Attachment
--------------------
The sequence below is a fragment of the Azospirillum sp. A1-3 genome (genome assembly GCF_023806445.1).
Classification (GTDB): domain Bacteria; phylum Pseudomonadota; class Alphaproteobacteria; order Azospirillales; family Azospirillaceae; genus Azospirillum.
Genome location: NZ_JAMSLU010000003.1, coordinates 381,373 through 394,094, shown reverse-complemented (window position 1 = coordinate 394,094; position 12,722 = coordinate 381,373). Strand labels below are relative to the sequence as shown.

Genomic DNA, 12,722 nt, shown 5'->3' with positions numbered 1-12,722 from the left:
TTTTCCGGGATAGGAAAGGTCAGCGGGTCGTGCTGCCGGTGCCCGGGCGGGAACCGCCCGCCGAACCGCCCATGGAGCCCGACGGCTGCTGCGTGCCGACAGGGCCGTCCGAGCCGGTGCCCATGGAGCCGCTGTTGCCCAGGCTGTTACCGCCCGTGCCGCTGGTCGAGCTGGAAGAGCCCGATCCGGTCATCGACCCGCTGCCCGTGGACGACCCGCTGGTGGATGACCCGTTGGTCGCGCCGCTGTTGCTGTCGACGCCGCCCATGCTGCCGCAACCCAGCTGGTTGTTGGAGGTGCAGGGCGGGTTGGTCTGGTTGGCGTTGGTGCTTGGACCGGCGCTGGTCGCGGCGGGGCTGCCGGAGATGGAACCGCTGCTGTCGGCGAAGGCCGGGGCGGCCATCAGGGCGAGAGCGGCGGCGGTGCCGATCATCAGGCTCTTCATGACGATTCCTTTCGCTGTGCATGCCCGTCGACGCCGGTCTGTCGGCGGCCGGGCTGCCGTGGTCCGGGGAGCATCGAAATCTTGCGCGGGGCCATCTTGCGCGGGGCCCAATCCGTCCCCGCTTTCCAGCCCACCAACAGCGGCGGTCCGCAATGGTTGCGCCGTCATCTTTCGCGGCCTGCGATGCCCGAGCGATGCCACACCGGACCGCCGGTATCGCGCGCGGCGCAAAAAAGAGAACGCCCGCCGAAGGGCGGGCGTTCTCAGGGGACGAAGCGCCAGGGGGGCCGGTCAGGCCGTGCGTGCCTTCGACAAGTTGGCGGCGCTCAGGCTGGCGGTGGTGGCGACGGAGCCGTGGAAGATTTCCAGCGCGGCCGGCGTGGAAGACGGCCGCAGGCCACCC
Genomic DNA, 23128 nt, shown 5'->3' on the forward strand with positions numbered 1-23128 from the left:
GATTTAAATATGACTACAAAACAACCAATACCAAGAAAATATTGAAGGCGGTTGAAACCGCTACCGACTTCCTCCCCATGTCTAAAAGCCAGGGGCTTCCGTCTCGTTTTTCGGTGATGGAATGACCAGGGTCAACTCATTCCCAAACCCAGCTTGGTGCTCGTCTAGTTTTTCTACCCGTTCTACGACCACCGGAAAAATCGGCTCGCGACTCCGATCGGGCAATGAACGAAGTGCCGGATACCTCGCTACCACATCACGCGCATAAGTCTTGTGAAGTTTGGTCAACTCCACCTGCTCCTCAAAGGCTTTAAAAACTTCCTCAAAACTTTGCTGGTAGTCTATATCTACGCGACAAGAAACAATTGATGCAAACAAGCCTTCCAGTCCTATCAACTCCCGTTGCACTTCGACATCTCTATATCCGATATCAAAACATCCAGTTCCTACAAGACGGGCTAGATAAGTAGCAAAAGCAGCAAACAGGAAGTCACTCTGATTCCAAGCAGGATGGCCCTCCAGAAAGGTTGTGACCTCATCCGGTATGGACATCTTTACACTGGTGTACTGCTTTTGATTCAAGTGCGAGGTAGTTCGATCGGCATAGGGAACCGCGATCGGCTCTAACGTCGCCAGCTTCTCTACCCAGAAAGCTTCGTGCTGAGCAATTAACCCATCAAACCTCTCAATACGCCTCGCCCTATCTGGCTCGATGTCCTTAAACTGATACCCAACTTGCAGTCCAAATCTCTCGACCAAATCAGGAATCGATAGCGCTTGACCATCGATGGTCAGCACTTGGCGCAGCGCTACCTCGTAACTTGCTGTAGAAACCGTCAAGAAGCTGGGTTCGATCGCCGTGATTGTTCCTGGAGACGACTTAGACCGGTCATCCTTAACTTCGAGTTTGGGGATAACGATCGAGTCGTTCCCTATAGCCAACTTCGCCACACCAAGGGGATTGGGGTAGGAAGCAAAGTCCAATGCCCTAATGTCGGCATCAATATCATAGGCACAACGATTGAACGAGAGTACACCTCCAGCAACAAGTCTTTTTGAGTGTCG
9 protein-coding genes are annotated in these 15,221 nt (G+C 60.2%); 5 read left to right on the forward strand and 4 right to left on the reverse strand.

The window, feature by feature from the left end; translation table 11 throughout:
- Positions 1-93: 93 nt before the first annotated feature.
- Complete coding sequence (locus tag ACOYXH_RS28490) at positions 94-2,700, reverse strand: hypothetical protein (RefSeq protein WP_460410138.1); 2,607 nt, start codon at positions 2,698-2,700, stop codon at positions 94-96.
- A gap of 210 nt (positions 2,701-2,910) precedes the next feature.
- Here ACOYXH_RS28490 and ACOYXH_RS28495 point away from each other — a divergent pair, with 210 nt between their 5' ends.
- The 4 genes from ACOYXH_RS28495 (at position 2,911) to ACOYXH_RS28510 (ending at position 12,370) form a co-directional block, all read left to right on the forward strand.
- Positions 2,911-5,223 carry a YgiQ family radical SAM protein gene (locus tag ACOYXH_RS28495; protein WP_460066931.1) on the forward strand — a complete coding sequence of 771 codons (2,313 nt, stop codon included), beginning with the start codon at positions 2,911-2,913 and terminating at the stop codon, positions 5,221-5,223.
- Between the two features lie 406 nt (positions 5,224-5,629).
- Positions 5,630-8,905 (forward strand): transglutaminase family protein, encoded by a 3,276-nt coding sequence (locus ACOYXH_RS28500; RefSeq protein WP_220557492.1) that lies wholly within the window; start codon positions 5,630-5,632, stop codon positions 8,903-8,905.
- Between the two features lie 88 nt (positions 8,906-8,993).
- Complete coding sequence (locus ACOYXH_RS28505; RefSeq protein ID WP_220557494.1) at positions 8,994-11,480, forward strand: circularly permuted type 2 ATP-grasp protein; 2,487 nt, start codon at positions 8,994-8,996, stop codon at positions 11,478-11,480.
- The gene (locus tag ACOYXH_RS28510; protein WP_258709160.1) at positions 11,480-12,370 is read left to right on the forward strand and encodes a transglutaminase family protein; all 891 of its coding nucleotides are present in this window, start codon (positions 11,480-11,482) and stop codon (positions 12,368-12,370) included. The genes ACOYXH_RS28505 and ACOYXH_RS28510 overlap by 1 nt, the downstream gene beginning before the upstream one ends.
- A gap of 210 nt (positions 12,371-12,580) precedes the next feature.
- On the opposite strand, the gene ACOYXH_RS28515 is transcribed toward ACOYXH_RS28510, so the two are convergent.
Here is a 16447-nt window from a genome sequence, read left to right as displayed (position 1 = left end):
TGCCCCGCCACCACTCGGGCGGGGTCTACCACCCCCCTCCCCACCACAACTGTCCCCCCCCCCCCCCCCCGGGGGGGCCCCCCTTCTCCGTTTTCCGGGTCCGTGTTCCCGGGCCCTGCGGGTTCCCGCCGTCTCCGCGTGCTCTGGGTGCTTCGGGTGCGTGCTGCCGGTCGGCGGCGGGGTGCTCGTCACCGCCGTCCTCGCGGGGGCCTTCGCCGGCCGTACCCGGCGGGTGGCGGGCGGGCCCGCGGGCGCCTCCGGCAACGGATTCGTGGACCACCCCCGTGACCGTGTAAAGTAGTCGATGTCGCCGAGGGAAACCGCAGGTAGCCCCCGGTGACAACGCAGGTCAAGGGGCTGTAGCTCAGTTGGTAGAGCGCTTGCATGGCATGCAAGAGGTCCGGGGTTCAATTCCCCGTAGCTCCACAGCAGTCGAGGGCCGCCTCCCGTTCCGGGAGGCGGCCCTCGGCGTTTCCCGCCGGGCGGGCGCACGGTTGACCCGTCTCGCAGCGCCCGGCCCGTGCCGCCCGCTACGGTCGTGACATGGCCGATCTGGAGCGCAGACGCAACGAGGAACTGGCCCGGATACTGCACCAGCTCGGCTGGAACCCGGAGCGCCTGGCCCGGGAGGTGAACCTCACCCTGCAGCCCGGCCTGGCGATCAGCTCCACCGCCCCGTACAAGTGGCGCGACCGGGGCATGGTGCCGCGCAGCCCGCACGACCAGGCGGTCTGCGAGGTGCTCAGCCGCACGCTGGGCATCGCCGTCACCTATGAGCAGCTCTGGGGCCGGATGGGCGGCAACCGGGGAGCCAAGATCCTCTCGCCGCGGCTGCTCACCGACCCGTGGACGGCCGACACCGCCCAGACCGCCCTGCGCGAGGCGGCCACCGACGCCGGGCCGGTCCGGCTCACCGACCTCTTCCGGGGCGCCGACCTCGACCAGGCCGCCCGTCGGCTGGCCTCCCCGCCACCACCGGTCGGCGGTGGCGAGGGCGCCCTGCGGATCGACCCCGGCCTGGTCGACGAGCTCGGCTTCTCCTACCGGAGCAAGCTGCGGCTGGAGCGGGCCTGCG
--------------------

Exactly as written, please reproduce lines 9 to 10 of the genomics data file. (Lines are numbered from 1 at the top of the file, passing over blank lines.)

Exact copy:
The window, feature by feature from the left end; translation table 11 throughout:
- Positions 1-93: 93 nt before the first annotated feature.